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The Role of an Elder Law Attorney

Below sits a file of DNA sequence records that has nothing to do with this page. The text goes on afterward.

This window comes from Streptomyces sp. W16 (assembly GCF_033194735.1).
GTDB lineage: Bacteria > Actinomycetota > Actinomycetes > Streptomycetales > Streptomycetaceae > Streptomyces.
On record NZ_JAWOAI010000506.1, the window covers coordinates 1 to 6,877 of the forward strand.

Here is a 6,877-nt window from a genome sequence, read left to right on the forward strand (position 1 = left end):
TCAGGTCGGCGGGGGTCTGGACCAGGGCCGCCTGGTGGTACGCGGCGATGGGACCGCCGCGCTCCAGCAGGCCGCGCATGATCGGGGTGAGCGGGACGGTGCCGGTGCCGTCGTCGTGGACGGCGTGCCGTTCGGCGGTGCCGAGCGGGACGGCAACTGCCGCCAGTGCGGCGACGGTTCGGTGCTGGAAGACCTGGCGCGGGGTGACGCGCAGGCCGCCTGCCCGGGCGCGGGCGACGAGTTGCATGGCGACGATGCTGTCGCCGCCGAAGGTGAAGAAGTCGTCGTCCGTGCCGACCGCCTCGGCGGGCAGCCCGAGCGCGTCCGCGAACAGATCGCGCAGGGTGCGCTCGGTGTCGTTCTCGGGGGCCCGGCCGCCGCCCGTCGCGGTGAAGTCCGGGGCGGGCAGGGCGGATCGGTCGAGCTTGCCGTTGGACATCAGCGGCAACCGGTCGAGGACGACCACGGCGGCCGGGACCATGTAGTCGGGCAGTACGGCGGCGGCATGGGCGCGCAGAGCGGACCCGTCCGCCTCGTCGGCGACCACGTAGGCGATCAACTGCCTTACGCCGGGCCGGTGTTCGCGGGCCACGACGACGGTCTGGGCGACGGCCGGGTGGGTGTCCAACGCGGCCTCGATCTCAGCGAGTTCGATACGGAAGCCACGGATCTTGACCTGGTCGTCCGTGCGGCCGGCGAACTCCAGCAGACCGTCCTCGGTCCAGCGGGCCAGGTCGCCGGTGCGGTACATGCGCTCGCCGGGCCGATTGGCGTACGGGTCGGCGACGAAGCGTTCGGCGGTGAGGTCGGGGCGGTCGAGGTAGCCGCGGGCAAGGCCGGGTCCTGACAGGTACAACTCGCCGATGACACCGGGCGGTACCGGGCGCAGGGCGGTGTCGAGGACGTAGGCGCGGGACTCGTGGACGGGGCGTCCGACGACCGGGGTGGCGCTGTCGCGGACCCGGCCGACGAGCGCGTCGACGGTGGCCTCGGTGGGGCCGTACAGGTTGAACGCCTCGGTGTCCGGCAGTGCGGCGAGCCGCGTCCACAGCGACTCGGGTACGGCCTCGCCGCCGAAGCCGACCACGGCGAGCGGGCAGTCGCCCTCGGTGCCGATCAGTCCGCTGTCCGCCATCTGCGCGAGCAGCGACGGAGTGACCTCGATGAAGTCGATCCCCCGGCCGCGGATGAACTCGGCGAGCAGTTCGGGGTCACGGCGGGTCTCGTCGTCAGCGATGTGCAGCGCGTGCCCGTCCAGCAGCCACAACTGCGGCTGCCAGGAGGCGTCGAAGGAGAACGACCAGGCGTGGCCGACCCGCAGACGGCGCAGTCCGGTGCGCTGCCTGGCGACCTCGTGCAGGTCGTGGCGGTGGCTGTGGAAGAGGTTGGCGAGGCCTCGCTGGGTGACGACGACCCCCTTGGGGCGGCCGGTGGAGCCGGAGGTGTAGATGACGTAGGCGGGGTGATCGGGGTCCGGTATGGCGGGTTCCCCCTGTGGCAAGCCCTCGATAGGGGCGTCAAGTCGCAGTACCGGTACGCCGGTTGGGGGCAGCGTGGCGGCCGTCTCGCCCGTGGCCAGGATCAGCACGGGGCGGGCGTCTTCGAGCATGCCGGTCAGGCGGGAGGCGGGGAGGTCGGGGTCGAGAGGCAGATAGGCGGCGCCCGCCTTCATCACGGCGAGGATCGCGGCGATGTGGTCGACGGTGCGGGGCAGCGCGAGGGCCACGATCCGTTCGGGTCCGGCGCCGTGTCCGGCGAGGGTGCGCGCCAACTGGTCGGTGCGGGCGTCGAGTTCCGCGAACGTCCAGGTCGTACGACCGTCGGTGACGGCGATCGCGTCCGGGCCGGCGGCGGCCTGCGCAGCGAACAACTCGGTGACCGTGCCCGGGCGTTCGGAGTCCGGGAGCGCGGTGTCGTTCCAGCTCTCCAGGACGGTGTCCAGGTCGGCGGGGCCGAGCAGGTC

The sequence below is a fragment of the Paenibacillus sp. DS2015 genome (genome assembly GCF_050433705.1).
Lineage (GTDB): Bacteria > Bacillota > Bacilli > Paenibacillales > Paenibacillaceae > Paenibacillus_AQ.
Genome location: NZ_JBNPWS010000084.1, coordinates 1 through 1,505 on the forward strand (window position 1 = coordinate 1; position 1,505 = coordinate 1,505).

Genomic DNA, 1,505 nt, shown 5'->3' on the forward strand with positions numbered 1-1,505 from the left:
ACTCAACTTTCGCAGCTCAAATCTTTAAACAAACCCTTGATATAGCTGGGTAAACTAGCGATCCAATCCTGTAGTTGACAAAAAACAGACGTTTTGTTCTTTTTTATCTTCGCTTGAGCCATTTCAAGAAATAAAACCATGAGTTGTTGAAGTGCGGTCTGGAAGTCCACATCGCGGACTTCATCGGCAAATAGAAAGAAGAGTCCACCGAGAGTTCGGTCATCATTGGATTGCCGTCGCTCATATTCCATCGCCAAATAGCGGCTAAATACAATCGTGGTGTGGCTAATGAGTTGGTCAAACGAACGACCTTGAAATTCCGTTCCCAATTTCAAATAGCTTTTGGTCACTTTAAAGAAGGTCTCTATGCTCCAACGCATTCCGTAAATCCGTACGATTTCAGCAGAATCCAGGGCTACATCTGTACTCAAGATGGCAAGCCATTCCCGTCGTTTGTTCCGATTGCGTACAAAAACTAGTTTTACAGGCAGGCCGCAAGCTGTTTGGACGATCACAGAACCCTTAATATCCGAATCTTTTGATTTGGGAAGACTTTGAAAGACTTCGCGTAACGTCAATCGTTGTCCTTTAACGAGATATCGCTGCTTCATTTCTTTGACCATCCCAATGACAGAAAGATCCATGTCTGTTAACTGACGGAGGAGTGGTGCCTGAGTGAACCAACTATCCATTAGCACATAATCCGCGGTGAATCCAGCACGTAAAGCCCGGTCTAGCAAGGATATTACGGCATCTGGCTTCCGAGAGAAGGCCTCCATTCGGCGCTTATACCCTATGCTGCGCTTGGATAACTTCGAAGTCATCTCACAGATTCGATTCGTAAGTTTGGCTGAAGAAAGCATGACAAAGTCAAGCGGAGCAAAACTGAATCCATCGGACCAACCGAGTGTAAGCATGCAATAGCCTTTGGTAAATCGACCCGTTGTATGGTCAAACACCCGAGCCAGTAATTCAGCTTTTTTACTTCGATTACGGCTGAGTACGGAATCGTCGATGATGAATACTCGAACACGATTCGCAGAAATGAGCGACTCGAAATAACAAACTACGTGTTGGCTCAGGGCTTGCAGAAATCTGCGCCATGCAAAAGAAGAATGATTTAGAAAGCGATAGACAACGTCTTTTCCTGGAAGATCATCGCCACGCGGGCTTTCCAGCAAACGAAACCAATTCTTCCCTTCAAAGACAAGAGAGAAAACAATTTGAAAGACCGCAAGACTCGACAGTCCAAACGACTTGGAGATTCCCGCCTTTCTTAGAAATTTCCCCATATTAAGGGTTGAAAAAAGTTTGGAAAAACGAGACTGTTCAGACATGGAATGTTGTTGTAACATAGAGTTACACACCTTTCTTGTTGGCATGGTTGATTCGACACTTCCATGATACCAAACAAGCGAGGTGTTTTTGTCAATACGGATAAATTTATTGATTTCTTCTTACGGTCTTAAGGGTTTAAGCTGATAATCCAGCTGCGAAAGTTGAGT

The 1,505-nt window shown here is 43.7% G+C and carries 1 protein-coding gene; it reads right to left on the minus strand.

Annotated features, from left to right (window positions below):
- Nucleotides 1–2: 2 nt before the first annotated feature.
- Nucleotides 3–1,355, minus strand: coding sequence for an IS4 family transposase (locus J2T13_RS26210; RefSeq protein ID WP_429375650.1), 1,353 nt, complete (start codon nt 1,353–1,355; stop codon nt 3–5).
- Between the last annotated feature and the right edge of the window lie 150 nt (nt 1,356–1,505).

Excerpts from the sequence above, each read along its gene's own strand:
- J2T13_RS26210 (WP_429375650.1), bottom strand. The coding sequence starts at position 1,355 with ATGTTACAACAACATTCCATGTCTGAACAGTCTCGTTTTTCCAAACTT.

Ten years ago most people probably thought an elder law attorney was an attorney of advanced age.  Not today.  Over the past decade, elder law has emerged as an area of legal specialization that focuses on the person and the property of the older individual.                           In a typical day an elder law attorney may advise a client about estate planning in the morning, draft a Medicaid-protected trust in the early afternoon, and make a court appearance on behalf of a child seeking appointment as his parent's guardian in the late afternoon.  Elder law attorneys frequently wear the hats of an estate planner, tax adviser, accountant, patients' rights advocate, litigator, and social worker at the same time.                           Aging clients have special concerns that frequently demand the expertise of an elder law attorney.  While a trusts and estate attorney can advise a client about how to maximize estate tax savings, estate taxes are not a concern to a client who spends the bulk of her savings on health care costs incurred late in life.  An elder law attorney can balance the client's interest in minimizing her tax liability against her interest in protecting a lifetime of savings from depletion on medical expenses.                            Similarly, a real estate attorney can counsel a client about re-doing a deed to protect the client's interest in remaining in the house for life and leaving the house to her children at death; however, only an elder law attorney can explain to the client how the revised deed will affect the client's Medicaid eligibility, and how Medicaid may file a claim against the client's estate at death.                           Although the Medicaid program was originally created to provide medical assistance to the financially needy, the middle-class elderly population has become increasingly concerned about Medicaid eligibility as health care costs have skyrocketed out of control.  In fact, Medicaid has become the number one payor of long term care expenses in this country.  The rules governing the Medicaid program are extremely complicated and in a constant state of flux.  Elder law attorneys who are well-versed in Medicaid law, and keep abreast of the latest developments, use a number of strategies to shelter life savings from the exorbitant costs of long term care and protect the financial security of the spouse of a Medicaid recipient.  Medicaid considerations must be taken into account whenever a will, trust, or deed is prepared for an older individual.                           Elder law attorneys frequently work with financial planners and accountants to make sure retirement plans and investment strategies also take into account the deteriorating health of a client or the client's spouse.  The unfortunate result of separating financial planning and health care planning can be the unnecessary depletion of savings on health care expenses.  Also, a financial plan that fails to include provision for someone to manage the older client's funds in the event of incapacity can result in a costly and time-consuming guardianship proceeding.  In a guardianship proceeding, a judge appoints someone to make decisions on behalf of an incapacitated individual.                            Elder law attorneys devote much of their practice to planning for the incapacity of their clients.  While competent adults can decide for themselves how they will invest and spend their money, where they will live, and what medical care they will receive, incapacitated or incompetent adults may be unable to make and/or express these decisions for themselves.  In most cases the need for a guardianship can be avoided with proper planning.                              A power of attorney is the simplest and least expensive way for one individual (the "principal") to give another person (the "attorney-in-fact") authority to manage the principal's finances in the event of disability.  The attorney-in-fact is legally obligated to use the principal's property in the best interest of the principal.  Powers of attorney are only effective as to property management.  An attorney-in-fact does not have the power to make decisions about where the principal will live or what medical care the principal will receive.                           There are several different types of powers of attorney.  There are durable and non-durable powers of attorney.  Only powers of attorney that are durable remain in effect after the principal becomes incapacitated.  There are also springing and non-springing powers of attorney.  A non-springing power of attorney becomes effective when it is signed.  A springing power of attorney only springs into effect upon the occurrence of a specified event, often the principal's incapacity.  While springing powers of attorney offer the advantage of preserving the principal's exclusive control over his/her property while competent, they can be problematic where they fail to define a method for determining whether the principal is incapacitated for purposes of triggering the power.                           Pre-printed power of attorney forms are available at most legal stationery stores.  While these forms are sufficient to authorize attorneys-in-fact to perform such routine financial transactions as paying bills on the principal's behalf, they do not authorize attorneys-in-fact to perform other transactions that are central to disability and estate planning.  A pre-printed power of attorney does not, for example, authorize an attorney-in-fact to make gifts of the principal's property.  An elder law attorney can draft a special power of attorney that is designed to meet the needs of the older principal.                           Trusts, like powers of attorney, can be used to provide for alternative property management in the event of incapacity.  A trust is a contract between an individual (the "grantor") and the person(s) named by the grantor to manage the grantor's property (the "trustee(s)."                            As a general matter, a trust is preferable to a power of attorney for asset management of a larger and/or more complex estate.  Trusts offer some other advantages as well.  First, assets that are put into a trust pass to the grantor's heirs at death free of probate.  By avoiding probate the grantor's heirs receive their inheritance more quickly, and do not have to pay attorneys' fees or court costs.  By avoiding probate the inheritance is also less likely to be the subject of a Medicaid claim for recoupment of benefits paid to the grantor or the grantor's spouse.  Other advantages of a trust include additional flexibility, management continuity upon incapacity, and the preservation of the grantor's exclusive control over his or her property for as long as possible.                           While an older individual can use a power of attorney and/or trust to make sure someone else will step in to manage the principal's property in the event of incapacity, neither of these documents is useful when it comes to medical decision-making.  No one has any authority to make health care decisions on behalf of another person in the absence of a health care proxy.  In a health care proxy a competent adult (the "principal") gives another individual (the "proxy") authority to make or communicate health care decisions on the principal's behalf.                            A living will is another document that a competent adult can use to express his/her medical treatment preferences.  Elder law attorneys take special care in drafting health care proxies and living wills to avoid any conflict that could result in litigation.                           Consumers must exercise great care when selecting an elder law attorney.  The safest way to proceed is by using an attorney who comes with a personal recommendation.  The local bar association and the National Academy of Elder Law Attorneys are additional sources of referrals.